Press Release
April 8, 2011

Legarda: Filipinos Demand Establishment of Early Warning Systems

As many Filipinos recognize the importance of prompt alerts on impending disasters, the government must heed the people's demand through the immediate establishment of early warning systems and prioritization of disaster preparedness programs, Senator Loren Legarda said today.

Legarda, Chair of the Senate Committee on Climate Change, cited the results of a recent Pulse Asia survey which revealed that 56% of Filipinos believe that the government must prioritize early warning mechanisms among its disaster preparedness efforts, followed by the storing up of relief goods (19%), designating evacuation centers (16%), and purchasing rescue and relief equipment (10%).

"It is good to know that many of our citizens are aware of the importance of establishing effective early warning systems in their communities. This should prompt the government, especially the local governments and barangay officials to work on it immediately," she stressed.

"Our early warning system must be able to integrate risk knowledge, monitoring and warning service, risk communication and warning dissemination, and the response capacity of the community," she added.

The Senator also noted that the same survey revealed that 61% of Filipinos were not satisfied with the services and assistance they received from the government after disasters. Such was the result even with the government spending millions for disaster relief operations.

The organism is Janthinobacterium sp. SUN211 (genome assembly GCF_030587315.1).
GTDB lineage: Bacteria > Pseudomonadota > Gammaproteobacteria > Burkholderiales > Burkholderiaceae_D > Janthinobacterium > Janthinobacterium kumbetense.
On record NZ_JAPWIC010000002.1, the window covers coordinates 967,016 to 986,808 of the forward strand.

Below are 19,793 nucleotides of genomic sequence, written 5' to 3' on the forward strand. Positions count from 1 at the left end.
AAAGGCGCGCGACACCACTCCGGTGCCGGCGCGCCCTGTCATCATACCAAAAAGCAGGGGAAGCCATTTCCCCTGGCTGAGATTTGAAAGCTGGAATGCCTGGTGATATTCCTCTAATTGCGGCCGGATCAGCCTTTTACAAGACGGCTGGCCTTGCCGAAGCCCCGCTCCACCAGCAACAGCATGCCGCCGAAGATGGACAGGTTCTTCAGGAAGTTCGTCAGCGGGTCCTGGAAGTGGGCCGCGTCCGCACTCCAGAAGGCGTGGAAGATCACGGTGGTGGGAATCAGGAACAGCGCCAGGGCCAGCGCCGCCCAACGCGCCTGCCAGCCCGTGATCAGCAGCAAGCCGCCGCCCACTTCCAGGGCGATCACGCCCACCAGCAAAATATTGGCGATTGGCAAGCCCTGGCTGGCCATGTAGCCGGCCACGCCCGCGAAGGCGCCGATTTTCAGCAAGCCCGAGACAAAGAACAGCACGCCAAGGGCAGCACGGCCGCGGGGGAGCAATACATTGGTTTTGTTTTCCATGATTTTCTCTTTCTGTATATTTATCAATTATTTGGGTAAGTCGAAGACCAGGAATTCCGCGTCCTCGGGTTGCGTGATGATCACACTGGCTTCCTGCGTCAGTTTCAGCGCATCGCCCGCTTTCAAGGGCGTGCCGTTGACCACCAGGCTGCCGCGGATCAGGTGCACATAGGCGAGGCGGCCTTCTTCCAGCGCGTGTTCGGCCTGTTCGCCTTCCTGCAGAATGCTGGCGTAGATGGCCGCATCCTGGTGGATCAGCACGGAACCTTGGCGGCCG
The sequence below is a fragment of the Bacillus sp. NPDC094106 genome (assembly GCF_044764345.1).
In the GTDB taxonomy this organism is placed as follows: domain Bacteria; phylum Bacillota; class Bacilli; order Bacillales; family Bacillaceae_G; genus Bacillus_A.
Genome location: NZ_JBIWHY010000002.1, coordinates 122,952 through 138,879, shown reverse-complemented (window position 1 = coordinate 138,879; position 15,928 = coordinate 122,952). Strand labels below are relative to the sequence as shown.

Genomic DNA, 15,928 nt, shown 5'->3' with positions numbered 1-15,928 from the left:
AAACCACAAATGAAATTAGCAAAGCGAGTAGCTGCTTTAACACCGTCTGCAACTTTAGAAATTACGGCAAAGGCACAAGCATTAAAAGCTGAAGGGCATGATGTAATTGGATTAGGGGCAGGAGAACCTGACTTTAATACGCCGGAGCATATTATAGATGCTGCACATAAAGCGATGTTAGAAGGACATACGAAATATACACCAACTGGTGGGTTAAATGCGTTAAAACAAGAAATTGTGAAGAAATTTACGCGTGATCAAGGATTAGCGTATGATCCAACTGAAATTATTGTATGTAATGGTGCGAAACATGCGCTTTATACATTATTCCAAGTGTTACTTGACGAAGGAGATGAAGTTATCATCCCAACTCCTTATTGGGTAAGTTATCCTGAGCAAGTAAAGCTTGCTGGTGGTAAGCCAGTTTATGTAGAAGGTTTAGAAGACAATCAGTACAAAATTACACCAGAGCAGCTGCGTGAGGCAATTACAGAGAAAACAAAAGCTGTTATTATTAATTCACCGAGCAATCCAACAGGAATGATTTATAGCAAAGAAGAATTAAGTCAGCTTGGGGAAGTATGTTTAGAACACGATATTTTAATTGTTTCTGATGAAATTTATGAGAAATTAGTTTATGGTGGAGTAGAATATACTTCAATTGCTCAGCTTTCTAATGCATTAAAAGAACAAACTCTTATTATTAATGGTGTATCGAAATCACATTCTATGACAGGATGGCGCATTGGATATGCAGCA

She pointed out that investing in disaster preparedness, especially on early warning mechanisms, will not only save lives and properties but also reduce expenses on post-disaster efforts such as relief and rehabilitation.

"Effective early warning does not have to be costly. Sirens or whistles can be used as early warning devices and training programs for volunteers can facilitate awareness and education on disasters and arm the community against the perils of hazards. Communities that invest in early warning save a lot of lives and reduce the economic impacts of disasters," Legarda concluded.

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